Books that advertise teaching you anything in some short time frame can be misleading. There are very few things where it really only takes a few minutes and a few tries at to learn. Even learning how to change a flat tire on your bike takes practice. So when books about programming advertise that they can teach it to you in a day, I’m super skeptical. Learning any new language, human or computer, takes time and practice. Even those who are trying to encourage students to start learning and keep up with it will use these statements like “Python is so easy!”, “I picked it up in just a few hours.”, etc.
Let’s have a little confession time here:
- It took about 20 hours of exposure to the Python syntax before I really felt like I wasn’t blindly throwing code into my document. This, however, does not mean that I had “learned” python.
- I have cried over code.
- I have spent hours working on stuff that ended up being three lines of code.
- There is documentation that I still don’t understand.
Thus, I feel like the following things must be said:
- You don’t have to know or do any crazy math stuff to learn how to code. Search out learning materials not centered around math if that isn’t your thing. That being said, eventually you will have to deal with numbers. But trust me, it’ll be fine.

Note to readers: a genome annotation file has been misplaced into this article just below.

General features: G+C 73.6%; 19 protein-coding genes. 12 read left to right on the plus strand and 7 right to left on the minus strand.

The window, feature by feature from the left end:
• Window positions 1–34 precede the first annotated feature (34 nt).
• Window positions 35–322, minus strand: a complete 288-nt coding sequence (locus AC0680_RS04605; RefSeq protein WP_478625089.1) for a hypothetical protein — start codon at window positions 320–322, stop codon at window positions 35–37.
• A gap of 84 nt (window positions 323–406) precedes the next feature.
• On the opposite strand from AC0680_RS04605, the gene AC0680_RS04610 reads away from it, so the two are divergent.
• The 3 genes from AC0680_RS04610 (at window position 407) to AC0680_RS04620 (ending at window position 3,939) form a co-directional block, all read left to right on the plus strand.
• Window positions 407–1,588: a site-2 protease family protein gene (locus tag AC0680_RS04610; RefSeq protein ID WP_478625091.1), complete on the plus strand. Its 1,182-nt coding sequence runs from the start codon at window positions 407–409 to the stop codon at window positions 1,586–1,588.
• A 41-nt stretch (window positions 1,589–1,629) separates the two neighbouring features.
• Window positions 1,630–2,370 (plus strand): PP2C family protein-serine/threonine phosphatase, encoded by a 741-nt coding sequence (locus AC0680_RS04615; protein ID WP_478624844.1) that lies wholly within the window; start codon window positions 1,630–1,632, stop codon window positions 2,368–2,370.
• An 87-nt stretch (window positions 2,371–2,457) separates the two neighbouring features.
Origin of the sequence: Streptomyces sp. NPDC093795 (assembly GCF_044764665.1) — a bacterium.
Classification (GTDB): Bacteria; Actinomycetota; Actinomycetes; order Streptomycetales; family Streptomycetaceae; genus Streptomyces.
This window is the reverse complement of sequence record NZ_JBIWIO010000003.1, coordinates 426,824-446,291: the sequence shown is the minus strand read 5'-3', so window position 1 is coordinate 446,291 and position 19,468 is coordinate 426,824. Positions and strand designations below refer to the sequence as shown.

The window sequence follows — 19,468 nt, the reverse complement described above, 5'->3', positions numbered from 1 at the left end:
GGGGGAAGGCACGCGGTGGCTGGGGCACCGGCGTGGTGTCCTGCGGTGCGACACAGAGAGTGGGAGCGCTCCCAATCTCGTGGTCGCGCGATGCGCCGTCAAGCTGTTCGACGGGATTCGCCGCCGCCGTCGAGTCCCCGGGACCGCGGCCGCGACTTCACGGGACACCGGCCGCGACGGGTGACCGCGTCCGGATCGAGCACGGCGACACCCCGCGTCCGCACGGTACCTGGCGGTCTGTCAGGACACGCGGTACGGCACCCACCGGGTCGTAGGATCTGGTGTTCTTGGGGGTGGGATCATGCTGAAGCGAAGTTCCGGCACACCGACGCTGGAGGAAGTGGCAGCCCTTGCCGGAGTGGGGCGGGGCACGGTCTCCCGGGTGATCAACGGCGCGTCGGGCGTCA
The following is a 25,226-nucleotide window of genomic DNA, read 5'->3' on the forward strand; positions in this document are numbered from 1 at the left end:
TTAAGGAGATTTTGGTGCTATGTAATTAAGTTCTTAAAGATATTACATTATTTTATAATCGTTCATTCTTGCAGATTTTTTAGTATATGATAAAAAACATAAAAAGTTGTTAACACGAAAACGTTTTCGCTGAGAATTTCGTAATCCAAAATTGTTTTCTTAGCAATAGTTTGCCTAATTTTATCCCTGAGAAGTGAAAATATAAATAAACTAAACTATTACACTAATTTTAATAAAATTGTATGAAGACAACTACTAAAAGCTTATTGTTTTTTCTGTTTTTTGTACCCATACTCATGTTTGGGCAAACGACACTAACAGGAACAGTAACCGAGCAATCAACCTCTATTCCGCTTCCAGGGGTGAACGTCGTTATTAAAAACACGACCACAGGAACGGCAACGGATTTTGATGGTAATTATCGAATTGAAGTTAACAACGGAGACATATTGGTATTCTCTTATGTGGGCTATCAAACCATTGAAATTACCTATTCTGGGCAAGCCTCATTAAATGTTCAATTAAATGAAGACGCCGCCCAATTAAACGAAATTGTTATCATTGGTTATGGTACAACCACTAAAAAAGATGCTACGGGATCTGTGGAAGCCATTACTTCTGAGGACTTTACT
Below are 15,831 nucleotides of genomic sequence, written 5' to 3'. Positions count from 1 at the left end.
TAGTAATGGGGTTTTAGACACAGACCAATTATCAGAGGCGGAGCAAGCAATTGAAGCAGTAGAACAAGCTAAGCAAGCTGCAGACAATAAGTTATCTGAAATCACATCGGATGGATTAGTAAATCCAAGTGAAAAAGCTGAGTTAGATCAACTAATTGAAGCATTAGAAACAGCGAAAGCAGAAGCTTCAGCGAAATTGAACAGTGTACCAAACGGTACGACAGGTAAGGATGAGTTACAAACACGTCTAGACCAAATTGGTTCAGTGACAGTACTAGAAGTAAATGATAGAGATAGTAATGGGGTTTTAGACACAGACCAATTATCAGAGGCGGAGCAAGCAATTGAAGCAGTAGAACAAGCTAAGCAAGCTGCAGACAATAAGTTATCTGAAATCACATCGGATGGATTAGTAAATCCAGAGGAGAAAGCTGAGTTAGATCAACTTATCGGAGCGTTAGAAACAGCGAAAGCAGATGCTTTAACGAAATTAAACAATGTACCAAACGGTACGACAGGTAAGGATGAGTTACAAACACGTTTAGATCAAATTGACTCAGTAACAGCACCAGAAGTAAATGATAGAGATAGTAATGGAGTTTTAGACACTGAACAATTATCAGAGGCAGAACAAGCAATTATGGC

- I like math better now after learning how to program.
- Just like learning any other language: learning the vocabulary will be easy, but learning how to write or speak in coherent statements takes practice.
- There is no universal learning tool. Try everything and figure out what works for you.
- There are people who really want you to succeed and will be happy to help. But the rule of the internet still stands: some people are jerks. Don’t be discouraged. Seek out a supportive community.
- Hours of fighting against code that doesn’t work can often be the best method of learning.
- It will be hard.
- It will get easier.
Any other words of wisdom? I’ll keep this list updated as I learn and fail with my adventures in Python.